Sri K. Pattabhi Jois was born in a small village called Kowshika in the southern Indian state of Karnataka on the full moon day, a.k.a. Guru Purnima, in 1915. Twelve years later in the nearby town of Hassan he first met his guru, Krishnamacharya. This began a lifelong journey in the field of yoga. By the age of fifteen, Pattabhi Jois left to study Sanskrit in Mysore where he was again reunited with his guru. He arrived penniless and even had to beg for food from other Brahmin families for his first year there. His dedication to practices and study revealed itself, and by 1937 he was appointed by the Maharaja of Mysore to teach yoga at the Sanskrit College. His practice of yoga, which included asanas, pranayama and devotional practices continued as life moved along. Marriage, three children and family responsibilities came. Little did he know what would open up from the 1970s onward.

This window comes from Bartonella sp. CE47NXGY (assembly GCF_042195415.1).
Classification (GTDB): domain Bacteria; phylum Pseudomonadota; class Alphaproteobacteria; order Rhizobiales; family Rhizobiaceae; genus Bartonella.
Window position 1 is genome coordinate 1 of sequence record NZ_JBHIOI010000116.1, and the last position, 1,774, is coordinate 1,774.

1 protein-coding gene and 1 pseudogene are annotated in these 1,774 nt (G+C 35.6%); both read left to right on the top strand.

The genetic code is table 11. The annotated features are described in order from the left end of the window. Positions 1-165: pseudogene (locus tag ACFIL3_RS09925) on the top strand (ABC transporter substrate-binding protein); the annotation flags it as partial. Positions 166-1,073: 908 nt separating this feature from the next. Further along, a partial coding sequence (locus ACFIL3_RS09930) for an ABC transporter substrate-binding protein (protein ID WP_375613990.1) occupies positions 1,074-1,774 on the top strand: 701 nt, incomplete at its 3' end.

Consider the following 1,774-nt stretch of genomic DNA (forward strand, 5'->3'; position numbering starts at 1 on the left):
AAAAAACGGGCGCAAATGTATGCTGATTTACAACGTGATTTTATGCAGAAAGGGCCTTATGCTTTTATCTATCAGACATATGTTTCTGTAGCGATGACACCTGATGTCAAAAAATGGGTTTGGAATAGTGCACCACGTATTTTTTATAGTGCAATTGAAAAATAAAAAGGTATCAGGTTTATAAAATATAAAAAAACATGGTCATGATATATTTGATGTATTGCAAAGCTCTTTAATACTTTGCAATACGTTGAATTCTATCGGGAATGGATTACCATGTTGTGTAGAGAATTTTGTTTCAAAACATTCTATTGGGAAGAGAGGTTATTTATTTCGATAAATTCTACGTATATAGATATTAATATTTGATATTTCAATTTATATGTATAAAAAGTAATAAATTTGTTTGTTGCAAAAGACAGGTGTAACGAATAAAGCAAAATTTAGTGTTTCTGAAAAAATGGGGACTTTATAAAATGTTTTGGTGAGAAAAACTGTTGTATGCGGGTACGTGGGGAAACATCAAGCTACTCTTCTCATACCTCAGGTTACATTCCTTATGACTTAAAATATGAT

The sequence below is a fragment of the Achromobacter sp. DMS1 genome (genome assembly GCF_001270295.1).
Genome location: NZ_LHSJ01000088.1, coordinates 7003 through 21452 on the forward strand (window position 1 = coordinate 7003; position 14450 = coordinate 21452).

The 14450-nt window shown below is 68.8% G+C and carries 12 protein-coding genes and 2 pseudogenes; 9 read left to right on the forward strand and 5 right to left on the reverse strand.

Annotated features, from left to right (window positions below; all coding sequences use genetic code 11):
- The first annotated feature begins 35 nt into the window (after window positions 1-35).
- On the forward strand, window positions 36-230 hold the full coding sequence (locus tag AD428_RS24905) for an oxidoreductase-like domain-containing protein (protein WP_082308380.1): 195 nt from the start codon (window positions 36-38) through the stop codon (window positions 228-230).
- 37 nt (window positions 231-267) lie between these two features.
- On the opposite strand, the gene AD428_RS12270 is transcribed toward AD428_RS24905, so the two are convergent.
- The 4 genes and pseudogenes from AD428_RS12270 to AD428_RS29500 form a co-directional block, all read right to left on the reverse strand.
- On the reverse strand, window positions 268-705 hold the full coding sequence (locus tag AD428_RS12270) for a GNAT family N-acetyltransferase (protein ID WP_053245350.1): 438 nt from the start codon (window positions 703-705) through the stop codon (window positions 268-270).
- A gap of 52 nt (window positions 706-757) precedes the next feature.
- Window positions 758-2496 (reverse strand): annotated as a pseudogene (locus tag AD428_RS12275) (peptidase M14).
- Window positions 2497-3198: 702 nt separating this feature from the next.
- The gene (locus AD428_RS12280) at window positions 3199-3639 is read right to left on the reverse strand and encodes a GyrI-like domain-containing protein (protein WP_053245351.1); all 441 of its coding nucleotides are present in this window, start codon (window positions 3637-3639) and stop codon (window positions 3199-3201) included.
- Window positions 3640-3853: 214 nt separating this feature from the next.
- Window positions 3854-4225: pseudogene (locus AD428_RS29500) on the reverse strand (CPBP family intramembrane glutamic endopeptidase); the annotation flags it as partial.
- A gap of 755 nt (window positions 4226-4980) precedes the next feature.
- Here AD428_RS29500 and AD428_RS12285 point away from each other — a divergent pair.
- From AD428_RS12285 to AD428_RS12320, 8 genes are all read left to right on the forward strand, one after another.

Many times I tried to make it to India but limited funds and opportunities held me back. Then Guruji and family came to New York. Still very intrigued and respectful, I was also weary of the whole guru worship thing. As I reflected within about this I could see what he passed on to me and many others and how it strongly influenced my every day back then. My wife, then new girlfriend, Jutima, had also started the practice and I had observed how it positively affected her. Together we went to our first visit with Guruji not knowing what to do. People were bowing down and touching his feet. Never in my life had I done such a thing but I was up for it. I found myself asking inside, "What am I doing?" as I approached, offered flowers and touched. He looked at me like, "Eh, who are you, eh?" or at least that's what I imagined. Somehow, though, the initial direct connection had been established.